My daughter survived a brain injury, and then the health system abandoned us
The harrowing experience made a few things crystal clear to Lisa Bryant. Photo: Stocksy
We all know, theoretically, that our lives can change in an instant. Day after day, month after month, year after year, we do the same things. We go off to work, have dinner with our families, walk our dog each day, make plans. We know that this life we have created can fall down at an instant because of sudden death or illness. But we live as if it won’t.
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Quita Docking (right) pictured with best friend Cody Hollingsworth before her accident. (Supplied: Gladys Docking)
It’s the silent, unspoken killer amongst us, striking from nowhere, changing everything in a single heartbeat.
The rugby tackle that was too high. A joyride gone awry. An accident on the farm. Simply running out of luck.
Acquired brain injury is the leading killer of people under 45 years in Australia. CLICK HERE TO READ MORE
Brain injury can be a life-altering event affecting many diverse areas of a person’s life. Often, the person who has suffered a brain injury is unaware of just how severely they have been affected. Victims of brain injury can have a tendency to overestimate their abilities or underestimate the problems they face. Family and friends can help recovery and it’s frequently the relatives of those who have suffered a brain injury who ask for our help and legal assistance.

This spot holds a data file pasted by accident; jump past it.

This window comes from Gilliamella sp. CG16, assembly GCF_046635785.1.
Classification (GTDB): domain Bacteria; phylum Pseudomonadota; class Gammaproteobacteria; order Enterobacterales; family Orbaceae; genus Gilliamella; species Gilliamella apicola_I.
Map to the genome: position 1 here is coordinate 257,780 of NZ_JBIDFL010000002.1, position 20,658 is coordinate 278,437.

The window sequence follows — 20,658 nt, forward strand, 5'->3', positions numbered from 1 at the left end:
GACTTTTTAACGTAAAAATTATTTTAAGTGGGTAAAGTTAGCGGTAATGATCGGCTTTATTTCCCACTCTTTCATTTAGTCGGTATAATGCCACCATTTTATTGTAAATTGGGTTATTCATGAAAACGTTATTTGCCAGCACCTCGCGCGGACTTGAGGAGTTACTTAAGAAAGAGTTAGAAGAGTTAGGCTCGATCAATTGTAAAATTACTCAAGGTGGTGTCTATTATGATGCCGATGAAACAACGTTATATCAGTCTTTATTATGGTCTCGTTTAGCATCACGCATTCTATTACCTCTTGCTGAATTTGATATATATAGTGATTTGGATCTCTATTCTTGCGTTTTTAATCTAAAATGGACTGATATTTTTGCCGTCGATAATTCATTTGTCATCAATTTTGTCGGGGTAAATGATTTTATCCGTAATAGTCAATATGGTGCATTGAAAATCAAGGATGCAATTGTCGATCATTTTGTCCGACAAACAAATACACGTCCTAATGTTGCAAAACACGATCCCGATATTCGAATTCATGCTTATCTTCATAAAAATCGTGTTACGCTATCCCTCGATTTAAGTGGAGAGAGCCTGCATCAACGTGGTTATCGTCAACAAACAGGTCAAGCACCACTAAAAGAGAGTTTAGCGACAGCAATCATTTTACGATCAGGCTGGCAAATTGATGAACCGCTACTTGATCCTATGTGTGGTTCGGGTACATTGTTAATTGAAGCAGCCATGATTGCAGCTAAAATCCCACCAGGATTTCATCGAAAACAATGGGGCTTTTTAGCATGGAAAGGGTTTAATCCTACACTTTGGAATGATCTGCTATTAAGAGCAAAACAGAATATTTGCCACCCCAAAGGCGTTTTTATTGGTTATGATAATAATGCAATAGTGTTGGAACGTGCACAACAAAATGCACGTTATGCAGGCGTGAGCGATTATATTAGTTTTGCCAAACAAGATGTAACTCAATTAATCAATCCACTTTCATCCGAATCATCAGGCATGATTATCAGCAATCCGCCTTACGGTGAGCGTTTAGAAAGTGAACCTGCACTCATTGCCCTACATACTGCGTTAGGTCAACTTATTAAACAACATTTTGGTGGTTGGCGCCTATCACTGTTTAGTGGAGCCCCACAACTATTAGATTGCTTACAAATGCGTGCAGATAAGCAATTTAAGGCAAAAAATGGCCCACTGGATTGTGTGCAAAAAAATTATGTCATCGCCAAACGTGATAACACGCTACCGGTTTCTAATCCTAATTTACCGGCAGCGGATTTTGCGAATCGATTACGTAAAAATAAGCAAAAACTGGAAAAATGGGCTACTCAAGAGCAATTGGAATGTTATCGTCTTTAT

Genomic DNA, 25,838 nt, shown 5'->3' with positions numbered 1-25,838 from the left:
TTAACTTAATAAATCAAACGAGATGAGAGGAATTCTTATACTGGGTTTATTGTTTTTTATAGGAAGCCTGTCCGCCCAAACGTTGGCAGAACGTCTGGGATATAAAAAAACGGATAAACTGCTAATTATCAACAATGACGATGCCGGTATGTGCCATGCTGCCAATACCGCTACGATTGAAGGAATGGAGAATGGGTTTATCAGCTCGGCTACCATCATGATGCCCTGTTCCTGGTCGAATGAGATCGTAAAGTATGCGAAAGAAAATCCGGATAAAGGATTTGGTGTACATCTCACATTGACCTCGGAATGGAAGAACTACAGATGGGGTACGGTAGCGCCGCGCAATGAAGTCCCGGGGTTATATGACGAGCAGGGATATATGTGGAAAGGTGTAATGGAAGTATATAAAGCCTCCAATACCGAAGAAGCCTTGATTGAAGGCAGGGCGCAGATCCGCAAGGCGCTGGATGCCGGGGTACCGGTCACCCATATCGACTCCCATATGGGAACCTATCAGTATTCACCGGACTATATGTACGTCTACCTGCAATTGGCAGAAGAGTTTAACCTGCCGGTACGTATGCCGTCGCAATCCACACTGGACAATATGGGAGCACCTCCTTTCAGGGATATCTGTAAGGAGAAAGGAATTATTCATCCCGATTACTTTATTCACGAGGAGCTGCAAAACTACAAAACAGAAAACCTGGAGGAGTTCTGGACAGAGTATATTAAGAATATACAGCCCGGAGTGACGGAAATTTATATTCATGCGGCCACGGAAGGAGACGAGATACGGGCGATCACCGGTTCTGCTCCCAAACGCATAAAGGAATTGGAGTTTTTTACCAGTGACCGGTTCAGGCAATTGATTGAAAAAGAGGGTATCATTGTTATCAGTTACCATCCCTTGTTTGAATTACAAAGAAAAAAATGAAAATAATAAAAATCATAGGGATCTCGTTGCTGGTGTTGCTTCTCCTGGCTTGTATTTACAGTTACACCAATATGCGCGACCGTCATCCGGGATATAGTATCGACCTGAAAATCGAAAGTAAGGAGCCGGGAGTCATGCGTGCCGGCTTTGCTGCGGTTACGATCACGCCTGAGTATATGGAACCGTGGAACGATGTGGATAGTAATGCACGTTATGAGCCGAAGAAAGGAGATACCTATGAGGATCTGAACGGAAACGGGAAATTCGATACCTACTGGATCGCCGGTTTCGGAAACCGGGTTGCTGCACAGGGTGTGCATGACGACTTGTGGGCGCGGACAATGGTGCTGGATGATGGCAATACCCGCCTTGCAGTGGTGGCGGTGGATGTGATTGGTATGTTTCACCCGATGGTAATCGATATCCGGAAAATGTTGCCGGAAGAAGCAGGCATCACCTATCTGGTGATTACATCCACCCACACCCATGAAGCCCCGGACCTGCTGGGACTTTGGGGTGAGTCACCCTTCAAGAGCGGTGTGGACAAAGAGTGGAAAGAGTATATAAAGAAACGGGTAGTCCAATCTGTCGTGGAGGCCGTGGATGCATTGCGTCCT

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How do you lead for your children to follow, and set examples for them to learn from, when you yourself are so off-kilter that you are reliant on those around you to try and find your own balance?
It can be a hard lesson for any child to learn that their parent(s) are human after all when they get to mid to late teenage years and their early twenties when everything is going ‘to plan,’ but what happens when brain injury interrupts this?
I guess you could also include psychological fears in this ‘normal’ realm of existence – it can be hard for young adults to find out that their parents don’t have life totally ‘sussed’ when they have put them on a pedestal all their lives, so, to then have to deal with a parent who is ‘different’ to everything they have known all their lives because that parent has been brain injured must surely make many things quite intolerable… CLICK HERE TO READ MORE.